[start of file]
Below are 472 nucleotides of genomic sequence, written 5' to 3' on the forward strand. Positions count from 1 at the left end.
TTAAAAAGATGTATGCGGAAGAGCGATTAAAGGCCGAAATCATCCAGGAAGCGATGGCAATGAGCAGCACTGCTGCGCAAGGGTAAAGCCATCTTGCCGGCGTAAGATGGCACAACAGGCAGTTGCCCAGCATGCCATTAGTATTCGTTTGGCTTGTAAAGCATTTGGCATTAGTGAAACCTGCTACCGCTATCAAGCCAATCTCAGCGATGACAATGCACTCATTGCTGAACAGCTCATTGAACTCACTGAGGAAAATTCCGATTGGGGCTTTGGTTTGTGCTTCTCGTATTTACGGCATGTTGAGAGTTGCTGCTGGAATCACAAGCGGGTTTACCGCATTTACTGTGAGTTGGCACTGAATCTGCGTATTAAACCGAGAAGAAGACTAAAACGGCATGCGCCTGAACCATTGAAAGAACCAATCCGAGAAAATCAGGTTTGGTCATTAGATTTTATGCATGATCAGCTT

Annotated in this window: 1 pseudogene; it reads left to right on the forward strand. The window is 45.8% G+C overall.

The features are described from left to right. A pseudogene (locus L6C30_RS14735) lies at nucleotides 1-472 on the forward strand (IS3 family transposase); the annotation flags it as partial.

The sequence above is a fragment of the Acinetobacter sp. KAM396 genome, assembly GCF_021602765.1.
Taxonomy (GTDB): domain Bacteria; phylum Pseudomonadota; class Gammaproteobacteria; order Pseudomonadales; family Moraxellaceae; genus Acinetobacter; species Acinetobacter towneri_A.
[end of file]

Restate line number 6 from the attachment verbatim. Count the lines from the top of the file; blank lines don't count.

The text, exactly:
Taxonomy (GTDB): domain Bacteria; phylum Pseudomonadota; class Gammaproteobacteria; order Pseudomonadales; family Moraxellaceae; genus Acinetobacter; species Acinetobacter towneri_A.